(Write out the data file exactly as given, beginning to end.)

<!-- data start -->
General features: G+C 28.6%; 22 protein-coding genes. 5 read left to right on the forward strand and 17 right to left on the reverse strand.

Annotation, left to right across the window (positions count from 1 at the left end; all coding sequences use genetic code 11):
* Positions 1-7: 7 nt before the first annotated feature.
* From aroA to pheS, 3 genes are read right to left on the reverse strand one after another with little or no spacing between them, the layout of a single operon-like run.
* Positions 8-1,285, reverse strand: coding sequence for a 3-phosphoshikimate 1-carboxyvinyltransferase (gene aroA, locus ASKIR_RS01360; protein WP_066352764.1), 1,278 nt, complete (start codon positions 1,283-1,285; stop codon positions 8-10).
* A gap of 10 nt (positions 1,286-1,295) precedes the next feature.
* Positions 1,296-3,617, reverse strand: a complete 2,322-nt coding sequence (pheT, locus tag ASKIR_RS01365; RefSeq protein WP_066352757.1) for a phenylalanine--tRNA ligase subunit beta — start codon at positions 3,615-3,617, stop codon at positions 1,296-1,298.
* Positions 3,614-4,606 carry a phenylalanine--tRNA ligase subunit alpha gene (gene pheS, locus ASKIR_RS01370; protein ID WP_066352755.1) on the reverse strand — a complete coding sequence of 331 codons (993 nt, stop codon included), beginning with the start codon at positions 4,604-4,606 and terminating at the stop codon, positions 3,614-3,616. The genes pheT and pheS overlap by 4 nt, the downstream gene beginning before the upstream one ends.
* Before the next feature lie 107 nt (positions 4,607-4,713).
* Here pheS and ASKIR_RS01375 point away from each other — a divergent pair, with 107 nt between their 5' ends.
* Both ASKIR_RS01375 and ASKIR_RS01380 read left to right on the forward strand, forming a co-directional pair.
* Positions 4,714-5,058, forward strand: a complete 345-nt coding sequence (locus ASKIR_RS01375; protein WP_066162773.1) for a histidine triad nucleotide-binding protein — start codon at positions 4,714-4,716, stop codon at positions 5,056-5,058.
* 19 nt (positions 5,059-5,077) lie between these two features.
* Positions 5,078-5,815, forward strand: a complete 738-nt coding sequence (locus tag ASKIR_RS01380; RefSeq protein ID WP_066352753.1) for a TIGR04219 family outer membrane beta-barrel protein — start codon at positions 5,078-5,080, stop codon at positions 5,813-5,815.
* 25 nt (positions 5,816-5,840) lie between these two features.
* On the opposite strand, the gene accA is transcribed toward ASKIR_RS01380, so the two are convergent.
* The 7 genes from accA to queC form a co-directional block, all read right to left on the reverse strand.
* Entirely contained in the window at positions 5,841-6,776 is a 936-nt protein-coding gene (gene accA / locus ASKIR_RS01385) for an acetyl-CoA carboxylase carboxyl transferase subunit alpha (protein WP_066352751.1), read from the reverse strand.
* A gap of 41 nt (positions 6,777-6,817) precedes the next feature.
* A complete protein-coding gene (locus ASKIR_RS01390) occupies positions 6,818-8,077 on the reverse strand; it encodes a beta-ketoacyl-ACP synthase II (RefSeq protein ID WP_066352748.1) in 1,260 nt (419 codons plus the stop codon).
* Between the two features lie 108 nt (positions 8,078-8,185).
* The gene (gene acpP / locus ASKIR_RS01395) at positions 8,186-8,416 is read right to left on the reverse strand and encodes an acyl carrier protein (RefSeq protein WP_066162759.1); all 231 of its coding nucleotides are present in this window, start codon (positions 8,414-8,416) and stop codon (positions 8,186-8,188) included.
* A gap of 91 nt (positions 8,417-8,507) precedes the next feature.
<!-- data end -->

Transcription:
General features: G+C 28.6%; 22 protein-coding genes. 5 read left to right on the forward strand and 17 right to left on the reverse strand.

Annotation, left to right across the window (positions count from 1 at the left end; all coding sequences use genetic code 11):
* Positions 1-7: 7 nt before the first annotated feature.
* From aroA to pheS, 3 genes are read right to left on the reverse strand one after another with little or no spacing between them, the layout of a single operon-like run.
* Positions 8-1,285, reverse strand: coding sequence for a 3-phosphoshikimate 1-carboxyvinyltransferase (gene aroA, locus ASKIR_RS01360; protein WP_066352764.1), 1,278 nt, complete (start codon positions 1,283-1,285; stop codon positions 8-10).
* A gap of 10 nt (positions 1,286-1,295) precedes the next feature.
* Positions 1,296-3,617, reverse strand: a complete 2,322-nt coding sequence (pheT, locus tag ASKIR_RS01365; RefSeq protein WP_066352757.1) for a phenylalanine--tRNA ligase subunit beta — start codon at positions 3,615-3,617, stop codon at positions 1,296-1,298.
* Positions 3,614-4,606 carry a phenylalanine--tRNA ligase subunit alpha gene (gene pheS, locus ASKIR_RS01370; protein ID WP_066352755.1) on the reverse strand — a complete coding sequence of 331 codons (993 nt, stop codon included), beginning with the start codon at positions 4,604-4,606 and terminating at the stop codon, positions 3,614-3,616. The genes pheT and pheS overlap by 4 nt, the downstream gene beginning before the upstream one ends.
* Before the next feature lie 107 nt (positions 4,607-4,713).
* Here pheS and ASKIR_RS01375 point away from each other — a divergent pair, with 107 nt between their 5' ends.
* Both ASKIR_RS01375 and ASKIR_RS01380 read left to right on the forward strand, forming a co-directional pair.
* Positions 4,714-5,058, forward strand: a complete 345-nt coding sequence (locus ASKIR_RS01375; protein WP_066162773.1) for a histidine triad nucleotide-binding protein — start codon at positions 4,714-4,716, stop codon at positions 5,056-5,058.
* 19 nt (positions 5,059-5,077) lie between these two features.
* Positions 5,078-5,815, forward strand: a complete 738-nt coding sequence (locus tag ASKIR_RS01380; RefSeq protein ID WP_066352753.1) for a TIGR04219 family outer membrane beta-barrel protein — start codon at positions 5,078-5,080, stop codon at positions 5,813-5,815.
* 25 nt (positions 5,816-5,840) lie between these two features.
* On the opposite strand, the gene accA is transcribed toward ASKIR_RS01380, so the two are convergent.
* The 7 genes from accA to queC form a co-directional block, all read right to left on the reverse strand.
* Entirely contained in the window at positions 5,841-6,776 is a 936-nt protein-coding gene (gene accA / locus ASKIR_RS01385) for an acetyl-CoA carboxylase carboxyl transferase subunit alpha (protein WP_066352751.1), read from the reverse strand.
* A gap of 41 nt (positions 6,777-6,817) precedes the next feature.
* A complete protein-coding gene (locus ASKIR_RS01390) occupies positions 6,818-8,077 on the reverse strand; it encodes a beta-ketoacyl-ACP synthase II (RefSeq protein ID WP_066352748.1) in 1,260 nt (419 codons plus the stop codon).
* Between the two features lie 108 nt (positions 8,078-8,185).
* The gene (gene acpP / locus ASKIR_RS01395) at positions 8,186-8,416 is read right to left on the reverse strand and encodes an acyl carrier protein (RefSeq protein WP_066162759.1); all 231 of its coding nucleotides are present in this window, start codon (positions 8,414-8,416) and stop codon (positions 8,186-8,188) included.
* A gap of 91 nt (positions 8,417-8,507) precedes the next feature.